If the Church lives from the Eucharist and yet the people of the Church don’t participate in the Eucharist as often as they should, or don’t understand what they’re celebrating and receiving when they do, then the Church suffers from a serious eucharistic deficit. Those ordained to leadership in the Church are obliged to do something about that. 

That is why the U.S. bishops have been determined for some time to undertake a comprehensive program of eucharistic education throughout the Church. For the great majority of bishops, that determination has been intensified by the fact that our eucharistic deficit is being compounded by the eucharistic incoherence of public officials who, rejecting authoritative Catholic teaching based on both revelation and reason, nonetheless present themselves for holy communion as if they were in full communion with the Church. The longstanding episcopal failure to address this incoherence exacerbates the eucharistic deficit in American Catholicism by implying that the Church really doesn’t mean what it teaches about the sacred nature of the Eucharist. 

Those suggesting that this is all about “politics” are either ill-informed or deliberately misleading the Church and the gullible parts of the media. Concern for the eucharistic integrity of the Church includes, but goes much deeper than, concerns about the eucharistic incoherence of Catholic public officials who act as if the Church’s settled convictions on the life issues and on worthiness to receive holy communion don’t exist. That is why the U.S. bishops are forging ahead with developing a teaching document that will clarify for the whole Church why we are a Eucharistic community, what the Eucharist truly is, what reception of the Eucharist means, and why everyone in the Church should examine conscience before receiving Christ in the sacrament.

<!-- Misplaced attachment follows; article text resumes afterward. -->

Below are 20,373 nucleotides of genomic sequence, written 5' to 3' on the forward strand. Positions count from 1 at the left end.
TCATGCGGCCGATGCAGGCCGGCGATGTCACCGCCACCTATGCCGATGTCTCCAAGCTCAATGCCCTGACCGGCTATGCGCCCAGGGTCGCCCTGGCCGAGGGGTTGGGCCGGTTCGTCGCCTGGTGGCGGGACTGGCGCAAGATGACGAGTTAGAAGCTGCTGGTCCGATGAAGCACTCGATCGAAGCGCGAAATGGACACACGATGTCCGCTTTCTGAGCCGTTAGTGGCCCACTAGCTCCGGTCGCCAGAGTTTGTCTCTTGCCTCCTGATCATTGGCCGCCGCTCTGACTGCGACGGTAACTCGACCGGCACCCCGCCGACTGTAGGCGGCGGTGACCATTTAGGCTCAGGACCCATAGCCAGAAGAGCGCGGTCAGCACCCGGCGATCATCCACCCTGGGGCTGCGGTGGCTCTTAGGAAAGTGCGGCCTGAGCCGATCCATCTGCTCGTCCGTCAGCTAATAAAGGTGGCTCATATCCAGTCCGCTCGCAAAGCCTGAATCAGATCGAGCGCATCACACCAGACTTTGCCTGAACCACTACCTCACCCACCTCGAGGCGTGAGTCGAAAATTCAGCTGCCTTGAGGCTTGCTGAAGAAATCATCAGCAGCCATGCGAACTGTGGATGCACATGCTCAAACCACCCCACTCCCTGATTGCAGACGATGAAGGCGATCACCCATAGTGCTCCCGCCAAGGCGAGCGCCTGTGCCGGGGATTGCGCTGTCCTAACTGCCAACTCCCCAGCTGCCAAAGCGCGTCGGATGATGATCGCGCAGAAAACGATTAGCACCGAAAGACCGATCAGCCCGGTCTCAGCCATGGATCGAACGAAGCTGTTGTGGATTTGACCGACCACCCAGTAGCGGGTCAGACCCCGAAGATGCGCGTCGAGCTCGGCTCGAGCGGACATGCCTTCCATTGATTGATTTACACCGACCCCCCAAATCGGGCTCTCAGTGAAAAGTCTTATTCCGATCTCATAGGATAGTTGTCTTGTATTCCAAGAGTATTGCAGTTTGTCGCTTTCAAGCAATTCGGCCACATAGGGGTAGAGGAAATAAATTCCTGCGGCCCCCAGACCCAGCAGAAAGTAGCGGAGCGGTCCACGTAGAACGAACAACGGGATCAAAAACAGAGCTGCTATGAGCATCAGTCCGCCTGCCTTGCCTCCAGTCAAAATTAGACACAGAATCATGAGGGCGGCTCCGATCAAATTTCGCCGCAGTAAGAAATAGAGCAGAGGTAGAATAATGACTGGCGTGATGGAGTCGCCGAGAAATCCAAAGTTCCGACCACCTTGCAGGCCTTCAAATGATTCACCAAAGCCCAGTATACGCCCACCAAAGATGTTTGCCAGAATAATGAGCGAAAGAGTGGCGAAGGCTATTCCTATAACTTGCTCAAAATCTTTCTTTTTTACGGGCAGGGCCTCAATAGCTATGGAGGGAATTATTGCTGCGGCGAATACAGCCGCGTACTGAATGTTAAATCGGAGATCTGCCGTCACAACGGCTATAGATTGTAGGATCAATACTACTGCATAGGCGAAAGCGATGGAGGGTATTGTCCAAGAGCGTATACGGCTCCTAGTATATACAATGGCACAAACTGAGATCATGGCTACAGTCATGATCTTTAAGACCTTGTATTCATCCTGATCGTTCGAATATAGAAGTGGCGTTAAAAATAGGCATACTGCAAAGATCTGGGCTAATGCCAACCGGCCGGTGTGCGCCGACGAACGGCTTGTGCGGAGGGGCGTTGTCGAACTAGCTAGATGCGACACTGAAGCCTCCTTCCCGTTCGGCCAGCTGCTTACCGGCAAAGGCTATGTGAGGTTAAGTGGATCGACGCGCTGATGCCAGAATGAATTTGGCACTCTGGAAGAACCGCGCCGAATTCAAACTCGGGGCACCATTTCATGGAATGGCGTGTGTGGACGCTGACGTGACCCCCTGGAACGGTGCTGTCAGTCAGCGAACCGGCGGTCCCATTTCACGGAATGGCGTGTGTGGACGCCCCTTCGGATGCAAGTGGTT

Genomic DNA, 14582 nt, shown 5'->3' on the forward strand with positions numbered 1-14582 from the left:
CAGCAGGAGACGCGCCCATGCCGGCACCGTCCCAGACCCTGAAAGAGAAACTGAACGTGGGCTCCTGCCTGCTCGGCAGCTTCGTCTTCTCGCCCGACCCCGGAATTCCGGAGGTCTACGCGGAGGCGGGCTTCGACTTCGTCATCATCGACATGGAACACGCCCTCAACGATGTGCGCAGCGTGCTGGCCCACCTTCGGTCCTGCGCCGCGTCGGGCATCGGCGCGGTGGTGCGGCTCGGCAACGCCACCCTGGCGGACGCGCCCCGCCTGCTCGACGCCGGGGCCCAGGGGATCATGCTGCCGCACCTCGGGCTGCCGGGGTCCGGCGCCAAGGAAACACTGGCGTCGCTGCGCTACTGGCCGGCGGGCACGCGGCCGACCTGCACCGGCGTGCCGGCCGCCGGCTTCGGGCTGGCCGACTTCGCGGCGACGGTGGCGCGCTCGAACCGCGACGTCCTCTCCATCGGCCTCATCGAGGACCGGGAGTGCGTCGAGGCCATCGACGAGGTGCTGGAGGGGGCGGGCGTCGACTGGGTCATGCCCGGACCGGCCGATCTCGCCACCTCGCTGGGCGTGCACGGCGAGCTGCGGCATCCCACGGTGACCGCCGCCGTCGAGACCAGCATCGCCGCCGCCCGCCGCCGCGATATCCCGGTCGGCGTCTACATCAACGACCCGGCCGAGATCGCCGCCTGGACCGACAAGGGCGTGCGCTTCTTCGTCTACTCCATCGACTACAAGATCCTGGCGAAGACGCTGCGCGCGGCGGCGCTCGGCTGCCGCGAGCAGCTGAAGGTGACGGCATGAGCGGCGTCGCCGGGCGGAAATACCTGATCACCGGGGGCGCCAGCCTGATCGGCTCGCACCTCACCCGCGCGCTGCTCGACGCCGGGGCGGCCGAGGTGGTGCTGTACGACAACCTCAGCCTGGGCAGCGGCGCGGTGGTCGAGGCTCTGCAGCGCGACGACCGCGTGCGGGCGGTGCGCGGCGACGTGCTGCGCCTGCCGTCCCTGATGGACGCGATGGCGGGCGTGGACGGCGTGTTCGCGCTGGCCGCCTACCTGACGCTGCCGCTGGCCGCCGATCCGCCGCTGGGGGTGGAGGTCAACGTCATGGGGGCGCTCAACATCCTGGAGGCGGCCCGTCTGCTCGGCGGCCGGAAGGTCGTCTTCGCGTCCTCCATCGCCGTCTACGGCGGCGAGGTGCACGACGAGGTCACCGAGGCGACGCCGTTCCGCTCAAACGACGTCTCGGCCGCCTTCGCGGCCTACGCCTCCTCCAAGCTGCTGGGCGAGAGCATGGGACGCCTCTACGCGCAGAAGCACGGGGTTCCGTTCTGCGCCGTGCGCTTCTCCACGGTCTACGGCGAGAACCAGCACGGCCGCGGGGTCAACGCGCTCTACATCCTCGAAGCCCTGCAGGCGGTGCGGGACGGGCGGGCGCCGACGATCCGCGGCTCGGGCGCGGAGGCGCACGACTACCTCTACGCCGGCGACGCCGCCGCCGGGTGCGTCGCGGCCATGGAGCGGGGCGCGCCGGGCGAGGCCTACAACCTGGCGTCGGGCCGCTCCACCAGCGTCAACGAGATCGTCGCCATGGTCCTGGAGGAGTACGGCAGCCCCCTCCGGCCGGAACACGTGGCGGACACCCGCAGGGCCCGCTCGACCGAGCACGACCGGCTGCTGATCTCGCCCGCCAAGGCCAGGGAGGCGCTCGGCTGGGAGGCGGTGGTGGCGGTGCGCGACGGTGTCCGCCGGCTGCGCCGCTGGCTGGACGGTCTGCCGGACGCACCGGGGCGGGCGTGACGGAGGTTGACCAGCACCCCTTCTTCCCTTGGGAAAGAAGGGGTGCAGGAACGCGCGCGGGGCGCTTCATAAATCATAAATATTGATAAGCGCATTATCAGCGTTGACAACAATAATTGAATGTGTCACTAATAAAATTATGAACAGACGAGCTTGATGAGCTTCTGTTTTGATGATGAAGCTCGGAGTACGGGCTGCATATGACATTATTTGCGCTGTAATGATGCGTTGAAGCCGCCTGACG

The wheels of collegiality may grind slowly. In this case, however, they are grinding truly, and for the sake of the Gospel.

George Weigel is an independent columnist whose weekly column is syndicated by the Archdiocese of Denver. The opinions and viewpoints expressed by Mr. Weigel therein are his alone and do not necessarily reflect those of the Archdiocese of Denver or the bishops of Denver.